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  1. 7days.jpg

    Good time of the day to you friend!

    If you remember my journal entry last Tuesday, I mentioned the opiate I took to help fall asleep the night before (last Monday). Well, in just about an hour and a half, it will be a full 7 days since that last half of a hydrocodone I took to help me sleep after being up working on Amphetamines. I wanted to continue to make daily updates since my 3rd entry last week, but I got discouraged because the thumbnail images weren't showing for some reason and so instead of the image I selected, it would just reuse my default journal cover again. I didn't want to just use the same old, same old with a new entry, so I created a ticket at the helpdesk and decided to sweat it out. Literally. But seriously, the withdrawals weren't terrible for what I believe were two reasons:

    1. I wasn't taking a lot of opiates everyday (usually no more than half a hydrocodone a day, but sometimes 3 or more and on very rare occasions, a 30 mg Oxycontin).
    2. I'm prescribed Adderall (D-Amphetamine Salts) so it helped curb the withdrawals.
    3. For most days, I also maintained my prescribed daily dosage for Adderall, but a couple of days I had larger workloads to complete and I pulled some all-nighter work sessions adjusting my dosage accordingly to the longer waking hours.
    Those adjusted working hours consuming more Amphetamines helped keep the opiate withdrawals at bay which in one way was simply replacing one addiction with another, but in another sense, since it got rid of the Opiates completely, it was a major win for me in battle against addiction because now instead of spread across two different drugs, it is narrowed to only the one I'm legally prescribed.

    So yeah, I wanted to update with this entry to share I've been completely clean from the Opiates for an entire week now.
    Yes, it was tough because of the withdrawals and the availability of Opiates if I decided that I had to have them. But, despite the cravings, I maintained my resolve when it would have been too easy to cave in the addiction. I didn't, so I'm grateful with that relief kind of feeling of accomplishment pride, not the haughty kind, because I know it's only God's grace that let me go 7 days without using what used to be my drug of choice. I say "used to be" my drug of choice because each withdrawal pain along the way and each craving I've had to take it again, I've made the choice to not do it even when it hurt.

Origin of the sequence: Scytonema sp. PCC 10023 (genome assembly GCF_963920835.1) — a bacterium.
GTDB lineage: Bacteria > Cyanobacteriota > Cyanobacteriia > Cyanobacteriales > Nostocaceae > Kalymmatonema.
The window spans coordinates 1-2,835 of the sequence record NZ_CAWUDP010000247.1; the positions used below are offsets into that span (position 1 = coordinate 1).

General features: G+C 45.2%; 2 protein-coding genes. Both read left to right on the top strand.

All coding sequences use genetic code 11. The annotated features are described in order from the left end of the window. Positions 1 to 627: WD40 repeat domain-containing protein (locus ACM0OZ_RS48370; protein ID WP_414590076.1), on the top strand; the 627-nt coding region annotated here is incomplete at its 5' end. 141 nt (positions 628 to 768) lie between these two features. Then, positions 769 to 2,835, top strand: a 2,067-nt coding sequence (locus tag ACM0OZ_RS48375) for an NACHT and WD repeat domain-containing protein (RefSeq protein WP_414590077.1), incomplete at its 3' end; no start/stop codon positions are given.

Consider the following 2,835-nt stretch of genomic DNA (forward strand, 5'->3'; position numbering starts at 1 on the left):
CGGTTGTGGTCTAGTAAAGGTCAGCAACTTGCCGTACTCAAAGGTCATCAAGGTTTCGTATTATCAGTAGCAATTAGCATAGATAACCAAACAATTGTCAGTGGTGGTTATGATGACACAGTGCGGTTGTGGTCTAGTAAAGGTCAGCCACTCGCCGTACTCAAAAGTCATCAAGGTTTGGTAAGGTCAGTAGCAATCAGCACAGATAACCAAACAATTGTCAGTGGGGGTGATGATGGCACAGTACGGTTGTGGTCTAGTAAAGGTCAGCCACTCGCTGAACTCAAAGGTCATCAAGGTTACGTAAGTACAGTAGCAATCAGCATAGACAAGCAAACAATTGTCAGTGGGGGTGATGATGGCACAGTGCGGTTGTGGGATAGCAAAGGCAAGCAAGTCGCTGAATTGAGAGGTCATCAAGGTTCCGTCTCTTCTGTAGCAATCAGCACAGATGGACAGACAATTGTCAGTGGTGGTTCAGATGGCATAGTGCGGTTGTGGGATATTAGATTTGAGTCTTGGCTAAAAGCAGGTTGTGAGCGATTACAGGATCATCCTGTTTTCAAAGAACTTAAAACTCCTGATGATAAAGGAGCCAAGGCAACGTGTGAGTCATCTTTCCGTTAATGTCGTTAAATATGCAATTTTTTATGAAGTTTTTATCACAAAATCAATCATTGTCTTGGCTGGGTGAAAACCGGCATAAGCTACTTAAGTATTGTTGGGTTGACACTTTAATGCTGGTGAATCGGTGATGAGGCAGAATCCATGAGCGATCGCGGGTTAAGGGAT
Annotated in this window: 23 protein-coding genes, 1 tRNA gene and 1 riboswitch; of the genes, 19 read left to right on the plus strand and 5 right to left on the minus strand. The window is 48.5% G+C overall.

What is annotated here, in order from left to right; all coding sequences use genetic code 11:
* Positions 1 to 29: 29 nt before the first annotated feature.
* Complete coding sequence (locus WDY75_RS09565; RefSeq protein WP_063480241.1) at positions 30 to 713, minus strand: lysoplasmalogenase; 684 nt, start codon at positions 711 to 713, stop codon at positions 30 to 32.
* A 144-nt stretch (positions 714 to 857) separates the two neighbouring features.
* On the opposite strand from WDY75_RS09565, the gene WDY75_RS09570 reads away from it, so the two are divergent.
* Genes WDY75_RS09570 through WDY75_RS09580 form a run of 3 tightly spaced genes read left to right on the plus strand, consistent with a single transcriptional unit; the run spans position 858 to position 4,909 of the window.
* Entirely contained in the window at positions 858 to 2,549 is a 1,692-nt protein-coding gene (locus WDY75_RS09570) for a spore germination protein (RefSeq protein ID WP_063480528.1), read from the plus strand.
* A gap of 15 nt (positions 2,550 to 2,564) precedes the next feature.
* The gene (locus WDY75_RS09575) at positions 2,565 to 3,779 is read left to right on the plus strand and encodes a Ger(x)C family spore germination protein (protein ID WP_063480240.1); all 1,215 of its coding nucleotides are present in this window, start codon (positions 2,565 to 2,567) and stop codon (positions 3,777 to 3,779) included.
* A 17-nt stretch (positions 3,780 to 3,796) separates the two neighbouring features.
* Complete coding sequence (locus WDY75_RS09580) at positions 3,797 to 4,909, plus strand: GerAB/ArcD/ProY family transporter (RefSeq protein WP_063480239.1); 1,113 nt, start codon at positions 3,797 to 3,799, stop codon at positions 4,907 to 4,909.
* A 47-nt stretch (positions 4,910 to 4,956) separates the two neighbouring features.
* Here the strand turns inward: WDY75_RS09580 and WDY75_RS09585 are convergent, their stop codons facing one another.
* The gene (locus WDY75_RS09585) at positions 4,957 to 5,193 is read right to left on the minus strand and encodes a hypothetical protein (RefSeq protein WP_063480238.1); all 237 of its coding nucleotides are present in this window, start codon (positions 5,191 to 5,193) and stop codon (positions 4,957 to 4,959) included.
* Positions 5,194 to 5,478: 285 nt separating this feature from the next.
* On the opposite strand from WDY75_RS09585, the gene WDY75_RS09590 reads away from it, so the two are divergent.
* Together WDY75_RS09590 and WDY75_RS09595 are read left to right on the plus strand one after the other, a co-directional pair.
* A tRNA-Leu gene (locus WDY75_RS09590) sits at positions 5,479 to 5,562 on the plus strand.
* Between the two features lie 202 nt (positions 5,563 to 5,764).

Something else I noticed is that about the fifth day of not using, my old weightlifting injury to my shoulder pain actually stopped hurting as bad as it used to. This didn't make much sense to me since that was the reason I was taking the pain pills in the first place. I think in some weird twist of neurological twist of habit and addiction, that it might have somehow been the addiction that was causing my shoulder pain to flare up whenever several hours had passed without a pain pill to treat it. Maybe it was my body or physiological dependence craving the drug and using the nerves in shoulder as bait to convince me it was okay to treat the pain like some kind of Pavlov dinner bell experiment or a monkey pushing the morphine dispenser button. My addiction used all the tools at its disposal, including my own brain and body in tandem to feed itself more dope?
    I would like to research this and if there are no clinical trials with conclusions and evidence to support the hypothesis already, maybe conduct a study myself or find a way to have one done. The results could be landmark because if the addiction can manipulate the brain and sensory nerves at regular intervals to mimic the expected pain from a legitimate injury, then the next test would be to see how anti-addiction counterstrikes could be executed in the same way, using the programming of neural sensory adaptation with selected stimuli to combat cravings so that the mind and body is convinced that it no longer needs or wants to use the drug.

    How would I gather the support to fund such a study?
    Maybe I could ask my doctor friend who put me on the internal review board of a clinical trial study for a medical device invention earlier this year.

    If the results led to the creation of an all-natural supplement that was engineered to curb and eventually eliminate all the cravings including the physiological and physical cravings, wouldn't it be worthwhile?

    In my opinion, yes, as long as the new supplement, which we'll call "crave clean" for now, wasn't addictive or habit forming itself, which it won't be, because the protocol for the formula will entail the requirement of using non-addictive ingredients for its production.

    Then, even if the user somehow still leans on it physiologically, at least it won't be true physical dependence, and they can taper down the use of a non-addictive and non-habit-forming all-natural supplement without any unwanted side effects to go from replacing their drug dependence with the use of an all-natural health supplement and finally stop using the supplement to be completely clean.